'Hey, what's the matter Ivan?' she said concernedly, trying to peer into his face. He met her gaze reluctantly. 'Your face is red! Are you ill?' She reached out and put a hand on his forehead, making him flinch slightly. 'You have a temperature too – do you want to go home and have a lie down?'

'No, I'm alright,' he said, gently, pushing her hand away. 'I just need some water and I'll be okay.'

'Hmm, if you say so. Don't kill yourself over a little lunch date, though.' She smiled at him, then beckoned Dirk over to place their order. Ivan felt a strange jolt in his stomach at the word 'date'.

When Dirk had gone, Anita began to gaze into the distance with a dreamy expression. He could have easily called her back to earth, but his heart was still pounding a little uncomfortably for conversation. His feelings for Anita were very confused, and instead of talking about it, he preferred to watch and her and thinking by himself. Although talking to her probably would have helped. She was always a great help. Talking to her cheered him up, and if he was honest to himself, he wasn't quite sure how he had lived without her guidance, back when the farm was still quiet and overrun with weeds.

'Um... Anita?'

She turned around. 'Yes?'

'I was just thinking...' His hands went to his bowtie which he untied and retied as he went on 'Zephyr Town has seen a lot of change since you've come. And everybody's found a good friend in you. Without you, the bazaar wouldn't have expanded like it has. So I'd like to thank you for your contribution to our town.' He tried to keep eye contact with her throughout his speech, but ended up staring at the fountain over her shoulder.

Anita giggled and reached forward to straighten his bowtie. His skin felt warm where her fingers brushed it. 'Ivan, you are just so sweet! I'm glad to hear you say that, honestly. I never thought I'd get so caught up in my farm, the bazaar and this little town.' She took his hand. 'I've come to love everyone here. I'm really glad I came.'

'Yes.' He looked up into her twinkling eyes and found courage there. 'So am I.'

Dirk's voice interrupted their moment. 'I don't mean to butt in,' he said with a large grin. 'But I brought your food.'

'Not at all,' Anita smiled. She withdrew her hands so Dirk could place the tray on the table. Ivan felt an odd chill on his hand when Anita let go of it. He was getting a little frustrated at himself for being so self-conscious.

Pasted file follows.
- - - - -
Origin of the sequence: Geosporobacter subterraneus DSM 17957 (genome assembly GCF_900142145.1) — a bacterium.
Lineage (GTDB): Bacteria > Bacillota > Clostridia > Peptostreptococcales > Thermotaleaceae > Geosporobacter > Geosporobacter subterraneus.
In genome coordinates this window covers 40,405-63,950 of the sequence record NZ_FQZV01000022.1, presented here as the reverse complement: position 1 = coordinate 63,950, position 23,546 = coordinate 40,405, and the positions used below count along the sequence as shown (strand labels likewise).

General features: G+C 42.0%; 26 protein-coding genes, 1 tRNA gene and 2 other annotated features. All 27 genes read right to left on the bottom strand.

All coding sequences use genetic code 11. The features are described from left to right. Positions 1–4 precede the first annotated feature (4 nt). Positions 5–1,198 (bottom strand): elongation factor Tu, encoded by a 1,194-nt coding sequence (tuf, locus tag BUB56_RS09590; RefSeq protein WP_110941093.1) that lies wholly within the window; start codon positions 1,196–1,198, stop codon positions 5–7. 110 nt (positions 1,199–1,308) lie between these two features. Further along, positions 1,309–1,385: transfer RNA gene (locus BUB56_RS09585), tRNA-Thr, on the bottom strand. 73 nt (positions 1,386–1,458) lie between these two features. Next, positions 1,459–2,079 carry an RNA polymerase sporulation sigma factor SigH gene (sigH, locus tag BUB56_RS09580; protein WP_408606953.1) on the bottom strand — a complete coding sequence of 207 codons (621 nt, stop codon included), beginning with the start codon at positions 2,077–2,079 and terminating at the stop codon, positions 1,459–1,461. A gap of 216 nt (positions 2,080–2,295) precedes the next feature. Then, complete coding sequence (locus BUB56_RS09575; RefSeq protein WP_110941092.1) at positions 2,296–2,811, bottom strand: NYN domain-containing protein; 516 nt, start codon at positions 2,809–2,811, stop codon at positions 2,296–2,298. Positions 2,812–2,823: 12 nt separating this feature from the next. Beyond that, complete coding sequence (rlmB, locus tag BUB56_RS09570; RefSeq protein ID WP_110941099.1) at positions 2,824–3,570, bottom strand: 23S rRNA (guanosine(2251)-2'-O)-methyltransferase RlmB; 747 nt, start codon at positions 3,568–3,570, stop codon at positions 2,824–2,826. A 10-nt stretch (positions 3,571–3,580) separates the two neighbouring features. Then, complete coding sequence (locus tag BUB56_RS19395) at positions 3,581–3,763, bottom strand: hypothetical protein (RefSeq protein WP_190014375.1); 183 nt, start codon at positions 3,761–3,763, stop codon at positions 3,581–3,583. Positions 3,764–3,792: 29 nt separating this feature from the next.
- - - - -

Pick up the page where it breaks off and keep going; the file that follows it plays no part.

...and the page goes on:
'How's it going in the kitchen?' she went on.

'Why, would you like to help out?' Dirk laughed. 'We're okay, have been for ages. Later!' He bounced back into the cafe.

'Dirk is so cute,' Anita chuckled into her tea. 'Though I bet he's a handful at home. He can be so cheeky.'

'He's very childish,' Ivan agreed. 'I'm always worrying about him. But he's my brother and I love him.'

She watched him for a moment before saying 'I love hearing you talk about the children under your care. You have such a passion for kids. It's nice to see that in a guy. I really admire you for it.'

He flushed. 'Thank you. I'm lucky to be in a line of work that I love.'

'Heh, so am I. I've never done farming before I came to Zephyr Town, but it's everything I've expected and more.' She leaned back on the chair's back legs, taking off her hat and placing it on her lap. 'This is just the best, Ivan. Sitting here with my best friend in this beautiful town...'

For a moment, a cloud shifted and a sunlit ray fell on Anita, on her shoulders and reflecting off her blonde hair, and Ivan was struck with her beauty. He felt to maddening urge to kiss her, but was afraid of offending her, so he merely took a sip of tea to calm himself. He realised now he did love her. He hadn't always done so, but somewhere on the way, he'd fallen in love with her childish, hyperactive manner, her thoughtfulness, her kindness and her generosity.

He was glad it was Anita.

That night, as Ivan was getting ready for bed, Dirk knocked on his bedroom door.

'Enter,' he said.

'Hey Ivan,' Dirk greeted, opening the door and leaning on the frame. 'Had a good day?'

'I did,' Ivan smiled, combing his damp hair. 'How about you?'

'I had fun as usual,' was the answer. They were silent for a moment before Dirk said 'So... you and Anita, huh?'

Ivan dropped his comb and hurriedly bent to pick it up. 'S-sorry?'

'Just asking,' Dirk laughed. 'You guys are always together, and you actually held hands today!'

'We always do things like that,' Ivan mumbled.

'Come on, Bro, you can't fool me. I've known you all my life, and I've never seen you act the way you act around Anita.'

'You've never seen any woman get to know me before, that's all,' said Ivan a little uncomfortably, not quite sure why he was defending himself. Perhaps he was simply not ready for anybody to know his true feelings yet. 'I know plenty of women in the city.'